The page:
At Night with Dragons



I go out at night with the same consistency most people reserve for doing laundry or being disappointed in their children. However, I don’t do it because I want to be alone or because I’m trying to get robbed or because I’m afraid of the unwavering, burning malevolence of the ‘dayball.’ Night is just when I get my shit done. It’s the time for that sort of thing. And I don’t go out for any reason other than to run errands or get groceries–I am inarguably mundane.

However, two things consistently steal the dull from me and replace it with an abiding strangeness that lingers: I sleep very rarely and have strange luck which amounts to being often confused and having odd things happen. I’ve learned there’s a point in sleeplessness which usually strikes around the 50 hour mark when your brain stands up, looks around, and decides the world is pear-shaped and causality ought to run left-wise. Mix the twitching weirdness of sleep deprivation with an innate predilection toward strangeness, and you come out with a cocktail a good bartender would  name “Bad Jazz” or “Fuzzy Wizzard.” I went out one night a Fuzzy Wizzard scattered like Bad Jazz, and a man drank my vinegar, and I saw dragons.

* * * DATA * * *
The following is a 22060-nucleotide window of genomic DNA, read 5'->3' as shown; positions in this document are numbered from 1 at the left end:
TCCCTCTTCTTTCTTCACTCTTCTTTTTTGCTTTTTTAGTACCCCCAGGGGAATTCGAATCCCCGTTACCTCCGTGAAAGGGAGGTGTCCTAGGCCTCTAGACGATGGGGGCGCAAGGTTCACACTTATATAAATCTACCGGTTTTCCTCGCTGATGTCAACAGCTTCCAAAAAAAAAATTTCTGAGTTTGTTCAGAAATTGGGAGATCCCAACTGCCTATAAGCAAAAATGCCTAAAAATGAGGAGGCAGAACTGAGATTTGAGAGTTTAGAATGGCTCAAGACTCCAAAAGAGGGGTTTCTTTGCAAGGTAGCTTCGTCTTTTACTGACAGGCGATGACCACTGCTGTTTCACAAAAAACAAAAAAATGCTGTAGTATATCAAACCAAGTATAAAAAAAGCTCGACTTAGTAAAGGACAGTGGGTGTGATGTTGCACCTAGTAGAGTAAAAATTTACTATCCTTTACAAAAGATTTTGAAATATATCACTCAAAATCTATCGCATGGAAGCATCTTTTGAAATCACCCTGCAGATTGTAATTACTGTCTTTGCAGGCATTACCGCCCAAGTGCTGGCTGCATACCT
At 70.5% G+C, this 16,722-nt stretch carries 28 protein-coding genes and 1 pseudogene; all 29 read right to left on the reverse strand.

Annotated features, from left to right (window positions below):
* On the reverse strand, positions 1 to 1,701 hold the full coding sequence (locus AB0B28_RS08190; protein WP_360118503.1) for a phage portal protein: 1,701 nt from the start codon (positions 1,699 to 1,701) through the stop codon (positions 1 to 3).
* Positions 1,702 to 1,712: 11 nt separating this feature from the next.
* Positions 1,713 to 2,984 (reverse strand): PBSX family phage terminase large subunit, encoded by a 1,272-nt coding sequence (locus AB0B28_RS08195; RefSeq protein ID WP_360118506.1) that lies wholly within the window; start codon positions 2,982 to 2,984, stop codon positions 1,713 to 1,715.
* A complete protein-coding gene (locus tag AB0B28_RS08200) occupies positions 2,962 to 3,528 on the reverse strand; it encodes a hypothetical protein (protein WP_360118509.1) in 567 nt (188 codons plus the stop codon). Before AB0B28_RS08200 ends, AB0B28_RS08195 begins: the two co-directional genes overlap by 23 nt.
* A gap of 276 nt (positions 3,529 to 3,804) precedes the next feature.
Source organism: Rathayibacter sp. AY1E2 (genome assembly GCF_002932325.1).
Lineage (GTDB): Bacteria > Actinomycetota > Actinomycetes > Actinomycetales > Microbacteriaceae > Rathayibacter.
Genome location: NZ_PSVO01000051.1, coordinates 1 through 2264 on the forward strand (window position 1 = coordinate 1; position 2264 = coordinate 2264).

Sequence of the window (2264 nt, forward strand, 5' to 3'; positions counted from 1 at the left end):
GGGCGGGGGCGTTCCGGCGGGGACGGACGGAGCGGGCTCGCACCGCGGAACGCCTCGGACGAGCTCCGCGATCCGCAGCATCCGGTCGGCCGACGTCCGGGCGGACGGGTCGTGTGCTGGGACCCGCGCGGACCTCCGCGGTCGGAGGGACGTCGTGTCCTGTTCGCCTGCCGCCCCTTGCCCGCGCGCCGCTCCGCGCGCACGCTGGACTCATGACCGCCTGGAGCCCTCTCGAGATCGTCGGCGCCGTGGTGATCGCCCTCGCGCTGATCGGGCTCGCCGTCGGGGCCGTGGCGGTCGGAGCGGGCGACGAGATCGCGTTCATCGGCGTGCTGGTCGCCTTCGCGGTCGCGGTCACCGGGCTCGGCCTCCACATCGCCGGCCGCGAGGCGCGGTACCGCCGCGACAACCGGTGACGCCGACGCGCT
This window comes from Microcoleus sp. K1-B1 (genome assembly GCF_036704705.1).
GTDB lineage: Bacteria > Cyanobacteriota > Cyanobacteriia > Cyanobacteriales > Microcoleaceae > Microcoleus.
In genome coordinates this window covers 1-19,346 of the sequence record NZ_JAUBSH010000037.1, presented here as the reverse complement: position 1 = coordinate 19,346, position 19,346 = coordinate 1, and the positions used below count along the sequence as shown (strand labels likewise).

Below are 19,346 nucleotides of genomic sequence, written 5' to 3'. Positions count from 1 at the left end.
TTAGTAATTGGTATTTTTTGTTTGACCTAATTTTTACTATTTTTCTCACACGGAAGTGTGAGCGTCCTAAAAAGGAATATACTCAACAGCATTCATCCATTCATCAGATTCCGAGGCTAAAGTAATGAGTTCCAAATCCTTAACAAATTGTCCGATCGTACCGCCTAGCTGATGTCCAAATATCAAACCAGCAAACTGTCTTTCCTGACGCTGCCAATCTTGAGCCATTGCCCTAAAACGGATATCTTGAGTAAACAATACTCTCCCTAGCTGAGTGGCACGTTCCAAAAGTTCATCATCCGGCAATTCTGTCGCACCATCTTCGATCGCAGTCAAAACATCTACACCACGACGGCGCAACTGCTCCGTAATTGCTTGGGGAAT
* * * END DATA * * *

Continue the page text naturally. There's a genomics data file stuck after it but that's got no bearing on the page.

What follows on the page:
I had already been a awake a few days. It might have been the weekend, but days tend to blend together when the sleeping border between them is stolen. My apartment was the kind of trash a 20-year old is supposed to live in, the kind with theoretical walls, a painted-on floor, 2 working outlets, and the kind of heater that doesn’t exists but the management assures you it does and they’ll actually have to charge extra for maintenance on it. The one nice thing I did have was a coffee maker. Mine was the single-serving kind that injects scalding water into a tiny pod–the kind that turtles choke on–of coffee grounds before squirting out a thin stream of wood-flavored potential energy. It broke. I left home to get vinegar to pour through it because that was something I had heard people in control of their life do. I left home; it was one of the single digit AM times, and I could hear the untoward keening of old dragons burrowing through the world.